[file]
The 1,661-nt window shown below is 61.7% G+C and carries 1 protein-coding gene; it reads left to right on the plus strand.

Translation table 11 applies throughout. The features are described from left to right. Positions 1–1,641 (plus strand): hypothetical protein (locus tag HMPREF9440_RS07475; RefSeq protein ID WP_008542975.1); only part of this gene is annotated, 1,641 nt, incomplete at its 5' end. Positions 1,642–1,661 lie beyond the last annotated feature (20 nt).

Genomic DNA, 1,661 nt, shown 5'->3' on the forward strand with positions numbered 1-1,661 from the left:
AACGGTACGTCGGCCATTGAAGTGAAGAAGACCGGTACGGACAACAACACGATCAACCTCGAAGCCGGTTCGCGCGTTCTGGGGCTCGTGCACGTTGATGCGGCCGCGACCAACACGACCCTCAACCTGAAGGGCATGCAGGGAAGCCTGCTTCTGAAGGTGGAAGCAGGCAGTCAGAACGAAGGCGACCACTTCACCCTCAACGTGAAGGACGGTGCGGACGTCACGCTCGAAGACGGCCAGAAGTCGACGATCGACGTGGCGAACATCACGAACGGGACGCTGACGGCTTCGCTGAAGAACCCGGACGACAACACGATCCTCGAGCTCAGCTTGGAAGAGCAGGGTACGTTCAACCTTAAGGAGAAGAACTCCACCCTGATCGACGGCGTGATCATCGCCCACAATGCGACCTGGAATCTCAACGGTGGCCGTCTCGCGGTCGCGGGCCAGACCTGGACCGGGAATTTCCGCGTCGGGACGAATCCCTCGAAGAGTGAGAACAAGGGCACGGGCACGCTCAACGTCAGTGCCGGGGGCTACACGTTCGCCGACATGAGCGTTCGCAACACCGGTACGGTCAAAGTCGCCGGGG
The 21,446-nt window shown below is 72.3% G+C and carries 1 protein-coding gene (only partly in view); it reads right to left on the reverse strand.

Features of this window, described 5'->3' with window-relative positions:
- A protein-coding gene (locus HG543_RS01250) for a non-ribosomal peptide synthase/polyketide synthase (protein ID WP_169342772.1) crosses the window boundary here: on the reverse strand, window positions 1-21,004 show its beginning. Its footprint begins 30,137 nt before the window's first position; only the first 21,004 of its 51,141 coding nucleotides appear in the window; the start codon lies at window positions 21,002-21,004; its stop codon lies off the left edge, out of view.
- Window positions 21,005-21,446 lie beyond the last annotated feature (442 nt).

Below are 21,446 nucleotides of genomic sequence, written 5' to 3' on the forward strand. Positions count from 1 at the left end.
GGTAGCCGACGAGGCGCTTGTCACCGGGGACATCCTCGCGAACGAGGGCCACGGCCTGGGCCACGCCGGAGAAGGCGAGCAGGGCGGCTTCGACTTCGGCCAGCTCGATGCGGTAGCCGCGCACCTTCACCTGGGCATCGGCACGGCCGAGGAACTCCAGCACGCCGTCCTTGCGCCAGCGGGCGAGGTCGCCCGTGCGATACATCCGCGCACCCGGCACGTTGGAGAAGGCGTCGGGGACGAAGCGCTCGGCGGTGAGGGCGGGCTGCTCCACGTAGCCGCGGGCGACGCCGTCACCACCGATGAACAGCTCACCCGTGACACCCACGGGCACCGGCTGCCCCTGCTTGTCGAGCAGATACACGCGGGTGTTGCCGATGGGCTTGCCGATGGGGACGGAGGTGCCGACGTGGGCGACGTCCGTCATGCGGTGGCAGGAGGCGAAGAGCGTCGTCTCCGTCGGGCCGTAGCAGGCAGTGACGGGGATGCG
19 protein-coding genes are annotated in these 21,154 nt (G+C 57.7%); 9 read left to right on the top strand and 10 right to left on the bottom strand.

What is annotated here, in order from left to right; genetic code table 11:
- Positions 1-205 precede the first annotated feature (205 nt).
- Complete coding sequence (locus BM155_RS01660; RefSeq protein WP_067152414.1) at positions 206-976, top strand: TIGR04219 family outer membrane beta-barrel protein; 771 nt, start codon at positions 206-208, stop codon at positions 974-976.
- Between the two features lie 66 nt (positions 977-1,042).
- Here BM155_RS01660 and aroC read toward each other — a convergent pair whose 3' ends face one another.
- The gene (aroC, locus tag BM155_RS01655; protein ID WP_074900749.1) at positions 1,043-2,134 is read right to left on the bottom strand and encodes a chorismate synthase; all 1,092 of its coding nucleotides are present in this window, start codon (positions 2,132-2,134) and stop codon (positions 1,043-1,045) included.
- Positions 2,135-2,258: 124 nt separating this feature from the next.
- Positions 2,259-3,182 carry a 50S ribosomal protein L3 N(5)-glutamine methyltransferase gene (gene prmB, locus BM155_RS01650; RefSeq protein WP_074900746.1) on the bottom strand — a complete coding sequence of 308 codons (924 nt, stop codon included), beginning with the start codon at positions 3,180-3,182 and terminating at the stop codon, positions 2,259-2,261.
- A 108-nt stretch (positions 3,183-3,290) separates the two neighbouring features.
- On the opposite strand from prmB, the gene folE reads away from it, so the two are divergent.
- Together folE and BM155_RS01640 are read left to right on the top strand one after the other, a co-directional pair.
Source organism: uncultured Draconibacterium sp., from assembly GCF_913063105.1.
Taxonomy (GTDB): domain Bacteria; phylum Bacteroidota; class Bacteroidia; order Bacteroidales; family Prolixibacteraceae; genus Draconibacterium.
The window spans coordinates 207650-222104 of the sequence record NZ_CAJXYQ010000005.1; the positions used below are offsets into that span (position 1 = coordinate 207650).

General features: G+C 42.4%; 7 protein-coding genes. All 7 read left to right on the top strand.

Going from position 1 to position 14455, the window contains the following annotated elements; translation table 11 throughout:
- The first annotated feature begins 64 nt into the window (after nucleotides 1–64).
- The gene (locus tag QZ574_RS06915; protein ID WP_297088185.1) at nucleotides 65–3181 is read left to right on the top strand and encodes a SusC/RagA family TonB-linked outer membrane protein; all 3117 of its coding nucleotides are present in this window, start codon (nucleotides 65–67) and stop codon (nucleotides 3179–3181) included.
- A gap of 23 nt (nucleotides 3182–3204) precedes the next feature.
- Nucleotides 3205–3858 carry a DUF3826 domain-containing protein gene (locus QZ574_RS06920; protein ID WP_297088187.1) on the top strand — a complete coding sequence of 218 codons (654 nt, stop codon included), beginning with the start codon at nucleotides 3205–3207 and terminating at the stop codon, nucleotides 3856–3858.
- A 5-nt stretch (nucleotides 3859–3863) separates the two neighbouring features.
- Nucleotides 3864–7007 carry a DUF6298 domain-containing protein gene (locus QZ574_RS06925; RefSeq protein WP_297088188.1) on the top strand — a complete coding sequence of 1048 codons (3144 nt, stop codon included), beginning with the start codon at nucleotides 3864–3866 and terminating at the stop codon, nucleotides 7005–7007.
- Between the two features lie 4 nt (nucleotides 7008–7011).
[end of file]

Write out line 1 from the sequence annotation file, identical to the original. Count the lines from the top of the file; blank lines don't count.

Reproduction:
The 1,661-nt window shown below is 61.7% G+C and carries 1 protein-coding gene; it reads left to right on the plus strand.